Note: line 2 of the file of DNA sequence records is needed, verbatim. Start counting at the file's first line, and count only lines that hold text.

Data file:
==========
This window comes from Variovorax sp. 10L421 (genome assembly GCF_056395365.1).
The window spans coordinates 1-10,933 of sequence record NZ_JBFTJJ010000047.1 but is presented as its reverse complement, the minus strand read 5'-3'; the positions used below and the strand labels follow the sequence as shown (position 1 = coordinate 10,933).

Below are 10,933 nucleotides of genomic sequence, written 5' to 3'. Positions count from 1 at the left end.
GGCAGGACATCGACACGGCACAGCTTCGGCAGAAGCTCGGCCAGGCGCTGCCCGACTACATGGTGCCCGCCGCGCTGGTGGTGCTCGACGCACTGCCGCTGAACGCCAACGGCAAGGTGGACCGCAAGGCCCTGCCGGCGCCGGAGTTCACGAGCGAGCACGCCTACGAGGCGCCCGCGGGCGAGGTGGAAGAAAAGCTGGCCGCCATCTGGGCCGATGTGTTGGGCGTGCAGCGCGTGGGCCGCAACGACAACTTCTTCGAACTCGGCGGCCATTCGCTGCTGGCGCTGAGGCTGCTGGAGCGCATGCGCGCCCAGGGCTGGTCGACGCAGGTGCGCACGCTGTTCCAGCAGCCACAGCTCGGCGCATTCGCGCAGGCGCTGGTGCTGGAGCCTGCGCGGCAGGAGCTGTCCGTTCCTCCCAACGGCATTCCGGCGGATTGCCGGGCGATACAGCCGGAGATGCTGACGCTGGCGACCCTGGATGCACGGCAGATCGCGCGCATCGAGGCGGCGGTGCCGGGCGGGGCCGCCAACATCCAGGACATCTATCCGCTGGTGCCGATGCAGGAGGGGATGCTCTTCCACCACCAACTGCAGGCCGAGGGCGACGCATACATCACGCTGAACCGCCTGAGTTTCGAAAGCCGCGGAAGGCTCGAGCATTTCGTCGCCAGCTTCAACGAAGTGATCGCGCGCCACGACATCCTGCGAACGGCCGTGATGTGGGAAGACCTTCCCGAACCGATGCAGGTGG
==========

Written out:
The window spans coordinates 1-10,933 of sequence record NZ_JBFTJJ010000047.1 but is presented as its reverse complement, the minus strand read 5'-3'; the positions used below and the strand labels follow the sequence as shown (position 1 = coordinate 10,933).